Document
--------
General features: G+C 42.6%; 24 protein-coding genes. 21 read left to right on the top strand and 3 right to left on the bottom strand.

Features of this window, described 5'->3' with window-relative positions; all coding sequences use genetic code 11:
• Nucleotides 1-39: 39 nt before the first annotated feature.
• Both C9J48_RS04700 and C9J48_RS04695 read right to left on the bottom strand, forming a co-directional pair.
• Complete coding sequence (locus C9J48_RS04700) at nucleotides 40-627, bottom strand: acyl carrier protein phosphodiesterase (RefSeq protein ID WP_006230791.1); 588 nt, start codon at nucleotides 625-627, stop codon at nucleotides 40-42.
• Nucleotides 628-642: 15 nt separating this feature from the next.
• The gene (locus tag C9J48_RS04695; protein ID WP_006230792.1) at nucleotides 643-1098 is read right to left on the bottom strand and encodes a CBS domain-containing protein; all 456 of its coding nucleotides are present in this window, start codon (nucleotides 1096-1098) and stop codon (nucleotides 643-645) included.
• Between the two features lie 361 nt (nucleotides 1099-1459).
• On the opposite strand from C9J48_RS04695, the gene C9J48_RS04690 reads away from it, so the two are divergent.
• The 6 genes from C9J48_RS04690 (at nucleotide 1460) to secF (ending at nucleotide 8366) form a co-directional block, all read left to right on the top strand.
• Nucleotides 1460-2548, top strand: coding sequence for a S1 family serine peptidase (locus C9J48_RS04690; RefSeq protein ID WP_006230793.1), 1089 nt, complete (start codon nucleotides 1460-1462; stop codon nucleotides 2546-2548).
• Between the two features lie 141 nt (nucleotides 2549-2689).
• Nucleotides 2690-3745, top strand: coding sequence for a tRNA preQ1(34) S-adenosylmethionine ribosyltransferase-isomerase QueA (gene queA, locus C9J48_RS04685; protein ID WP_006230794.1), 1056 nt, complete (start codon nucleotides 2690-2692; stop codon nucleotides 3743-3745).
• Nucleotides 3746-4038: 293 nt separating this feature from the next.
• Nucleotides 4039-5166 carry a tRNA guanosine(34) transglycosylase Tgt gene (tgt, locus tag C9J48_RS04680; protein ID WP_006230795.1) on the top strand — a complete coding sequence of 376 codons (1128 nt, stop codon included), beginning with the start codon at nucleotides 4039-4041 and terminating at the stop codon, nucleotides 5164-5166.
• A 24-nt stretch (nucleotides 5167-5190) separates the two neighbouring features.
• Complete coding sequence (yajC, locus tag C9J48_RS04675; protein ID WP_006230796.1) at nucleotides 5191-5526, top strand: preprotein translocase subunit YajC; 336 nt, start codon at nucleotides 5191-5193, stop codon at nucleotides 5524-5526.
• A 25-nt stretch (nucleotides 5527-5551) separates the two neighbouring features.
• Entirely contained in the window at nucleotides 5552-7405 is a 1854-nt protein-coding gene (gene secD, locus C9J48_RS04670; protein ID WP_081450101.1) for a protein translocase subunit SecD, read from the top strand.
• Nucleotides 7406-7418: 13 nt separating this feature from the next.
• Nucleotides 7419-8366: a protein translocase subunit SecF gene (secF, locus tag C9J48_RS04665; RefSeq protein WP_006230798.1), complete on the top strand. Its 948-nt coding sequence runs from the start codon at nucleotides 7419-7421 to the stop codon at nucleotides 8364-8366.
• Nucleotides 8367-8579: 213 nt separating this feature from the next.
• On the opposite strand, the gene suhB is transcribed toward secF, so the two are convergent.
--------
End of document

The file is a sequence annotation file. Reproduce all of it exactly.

General features: G+C 42.6%; 24 protein-coding genes. 21 read left to right on the top strand and 3 right to left on the bottom strand.

Features of this window, described 5'->3' with window-relative positions; all coding sequences use genetic code 11:
• Nucleotides 1-39: 39 nt before the first annotated feature.
• Both C9J48_RS04700 and C9J48_RS04695 read right to left on the bottom strand, forming a co-directional pair.
• Complete coding sequence (locus C9J48_RS04700) at nucleotides 40-627, bottom strand: acyl carrier protein phosphodiesterase (RefSeq protein ID WP_006230791.1); 588 nt, start codon at nucleotides 625-627, stop codon at nucleotides 40-42.
• Nucleotides 628-642: 15 nt separating this feature from the next.
• The gene (locus tag C9J48_RS04695; protein ID WP_006230792.1) at nucleotides 643-1098 is read right to left on the bottom strand and encodes a CBS domain-containing protein; all 456 of its coding nucleotides are present in this window, start codon (nucleotides 1096-1098) and stop codon (nucleotides 643-645) included.
• Between the two features lie 361 nt (nucleotides 1099-1459).
• On the opposite strand from C9J48_RS04695, the gene C9J48_RS04690 reads away from it, so the two are divergent.
• The 6 genes from C9J48_RS04690 (at nucleotide 1460) to secF (ending at nucleotide 8366) form a co-directional block, all read left to right on the top strand.
• Nucleotides 1460-2548, top strand: coding sequence for a S1 family serine peptidase (locus C9J48_RS04690; RefSeq protein ID WP_006230793.1), 1089 nt, complete (start codon nucleotides 1460-1462; stop codon nucleotides 2546-2548).
• Between the two features lie 141 nt (nucleotides 2549-2689).
• Nucleotides 2690-3745, top strand: coding sequence for a tRNA preQ1(34) S-adenosylmethionine ribosyltransferase-isomerase QueA (gene queA, locus C9J48_RS04685; protein ID WP_006230794.1), 1056 nt, complete (start codon nucleotides 2690-2692; stop codon nucleotides 3743-3745).
• Nucleotides 3746-4038: 293 nt separating this feature from the next.
• Nucleotides 4039-5166 carry a tRNA guanosine(34) transglycosylase Tgt gene (tgt, locus tag C9J48_RS04680; protein ID WP_006230795.1) on the top strand — a complete coding sequence of 376 codons (1128 nt, stop codon included), beginning with the start codon at nucleotides 4039-4041 and terminating at the stop codon, nucleotides 5164-5166.
• A 24-nt stretch (nucleotides 5167-5190) separates the two neighbouring features.
• Complete coding sequence (yajC, locus tag C9J48_RS04675; protein ID WP_006230796.1) at nucleotides 5191-5526, top strand: preprotein translocase subunit YajC; 336 nt, start codon at nucleotides 5191-5193, stop codon at nucleotides 5524-5526.
• A 25-nt stretch (nucleotides 5527-5551) separates the two neighbouring features.
• Entirely contained in the window at nucleotides 5552-7405 is a 1854-nt protein-coding gene (gene secD, locus C9J48_RS04670; protein ID WP_081450101.1) for a protein translocase subunit SecD, read from the top strand.
• Nucleotides 7406-7418: 13 nt separating this feature from the next.
• Nucleotides 7419-8366: a protein translocase subunit SecF gene (secF, locus tag C9J48_RS04665; RefSeq protein WP_006230798.1), complete on the top strand. Its 948-nt coding sequence runs from the start codon at nucleotides 7419-7421 to the stop codon at nucleotides 8364-8366.
• Nucleotides 8367-8579: 213 nt separating this feature from the next.
• On the opposite strand, the gene suhB is transcribed toward secF, so the two are convergent.